Watch For Pedestrians!

Raymond Peters, Staff Writer

Have you ever come within inches of dying? It’s not as thrilling as you think. Being a pedestrian at Warren is like walking through a minefield. 

According to the Governors Highway Safety Association, or GHSA, an estimated 6,227 pedestrians were killed last year in the United States. In 2018, there were 4,026 students attending this high school. That is every single student at Warren and more.

So, why are  pedestrian fatalities rising? The answer is SUVs and distractions. 

I am a pedestrian at Warren. I have been in more close calls than I can count, mostly with larger cars like SUVs. An SUV can weigh up to 5,000 pounds, or two-and-a-half tons. That is 350 times heavier than a bowling ball. A bowling ball can cause serious injuries despite its size. Bowling injuries include torn tendons, broken wrists and smashed limbs. If a bowling ball can cause that kind of damage, think about the destructive force of a moving vehicle.

The most common injury in a pedestrian accident is a broken bone. If you’re lucky, you could get away with a fracture. If you’re unlucky, you could end up with an amputated limb, spinal cord injury, traumatic brain injury, or worse. 

Keep in mind most of these are chronic and debilitating injuries that you will have to cope with for the rest of your life. Imagine going to school one day as a youthful, vibrant and active teenager, only to have it all taken away because you were hit by a car.  You could be wheelchair-bound for the rest of your life. 

The Mayo Clinic says that a “spinal cord injury often causes permanent loss of strength, sensation, and function below the site of the injury.” In addition, a prosthetic limb can cost from $5,000 to $50,000, and they need to be replaced every few years. The cost of one of these injuries is substantial — both personally and financially. 

Bicycle helmets reduce the risk of head injury by nearly 70%, according to an article in  The Guardian. However, since a large portion of pedestrians don’t wear helmets, they have a higher chance of having a traumatic brain injury or fatality.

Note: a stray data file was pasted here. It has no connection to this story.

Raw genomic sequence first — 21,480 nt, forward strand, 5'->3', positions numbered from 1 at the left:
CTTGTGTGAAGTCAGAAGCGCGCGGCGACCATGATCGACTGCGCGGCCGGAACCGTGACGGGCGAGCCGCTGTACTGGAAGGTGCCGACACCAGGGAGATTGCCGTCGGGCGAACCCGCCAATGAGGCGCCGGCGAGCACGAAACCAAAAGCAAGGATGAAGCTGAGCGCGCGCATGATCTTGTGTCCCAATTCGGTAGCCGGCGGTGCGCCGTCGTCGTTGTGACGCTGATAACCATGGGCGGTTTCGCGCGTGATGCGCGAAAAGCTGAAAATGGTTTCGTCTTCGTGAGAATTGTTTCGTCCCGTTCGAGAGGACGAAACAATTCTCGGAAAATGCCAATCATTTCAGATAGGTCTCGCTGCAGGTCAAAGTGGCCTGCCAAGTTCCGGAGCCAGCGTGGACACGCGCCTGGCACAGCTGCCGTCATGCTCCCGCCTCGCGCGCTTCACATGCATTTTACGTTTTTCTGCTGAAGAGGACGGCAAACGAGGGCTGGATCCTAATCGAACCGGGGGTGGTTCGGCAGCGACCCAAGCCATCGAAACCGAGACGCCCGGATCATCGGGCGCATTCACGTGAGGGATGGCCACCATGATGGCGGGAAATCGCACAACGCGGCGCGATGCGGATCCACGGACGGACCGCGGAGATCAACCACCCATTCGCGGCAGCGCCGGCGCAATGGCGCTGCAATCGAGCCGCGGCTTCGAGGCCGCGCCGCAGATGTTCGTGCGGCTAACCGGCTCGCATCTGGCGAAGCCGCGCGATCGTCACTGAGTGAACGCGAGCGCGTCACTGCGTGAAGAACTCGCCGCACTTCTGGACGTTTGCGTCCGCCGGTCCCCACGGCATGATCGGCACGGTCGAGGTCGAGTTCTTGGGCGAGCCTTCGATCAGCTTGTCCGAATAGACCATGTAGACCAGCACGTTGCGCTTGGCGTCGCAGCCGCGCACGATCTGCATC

Distracted driving plays a huge part in pedestrian-vehicle accidents. According to the American Automobile Association (AAA), distracted driving — including texting while driving — is the cause of more than 58% of crashes involving teen drivers.

The phrase “distracted driving” often elicits the image of a driver on their phone, and the sight of someone using their cellphone while driving is too common despite the 2019 Illinois law prohibiting it. 

It is commonplace to see a driver eating a breakfast sandwich on the road or putting on concealer at a stoplight. This is dangerous behavior. TeenSafe, an app designed to silence phones while driving, reports that “eating, reading, and applying makeup all increase the likelihood of a collision by two to three times.” Food and makeup aren’t the only distractions. Drivers develop distracting habits that can quickly lead to collisions with other cars and pedestrians. Passengers can draw your eyes away from the road. When a teen is driving with a friend, the risk of a fatal collision doubles. If a teen is at the wheel with more than two passengers, the risk increases fivefold. Many of my own close encounters were with cars with multiple passengers. 

So what can you do? If you’re driving, you need to follow the rules of the road. Remember that book you read for driver’s ed? Yeah, those rules. Remember that pedestrians have the right of way, and that dashed white line is their safe haven while crossing the road. I’ve had to bike around cars who pulled up too far and blocked the crosswalk countless times. If you cross that dashed line in a car, you’re forcing pedestrians and bicyclists into the road and potential danger.

Please, put down your phone and focus on the road. Turn down the radio. Tell your passengers to not distract you while you’re driving. If you’re not giving your full attention to the road, you are driving distracted. 

Next time you’re behind the wheel, you should remind yourself to watch for pedestrians.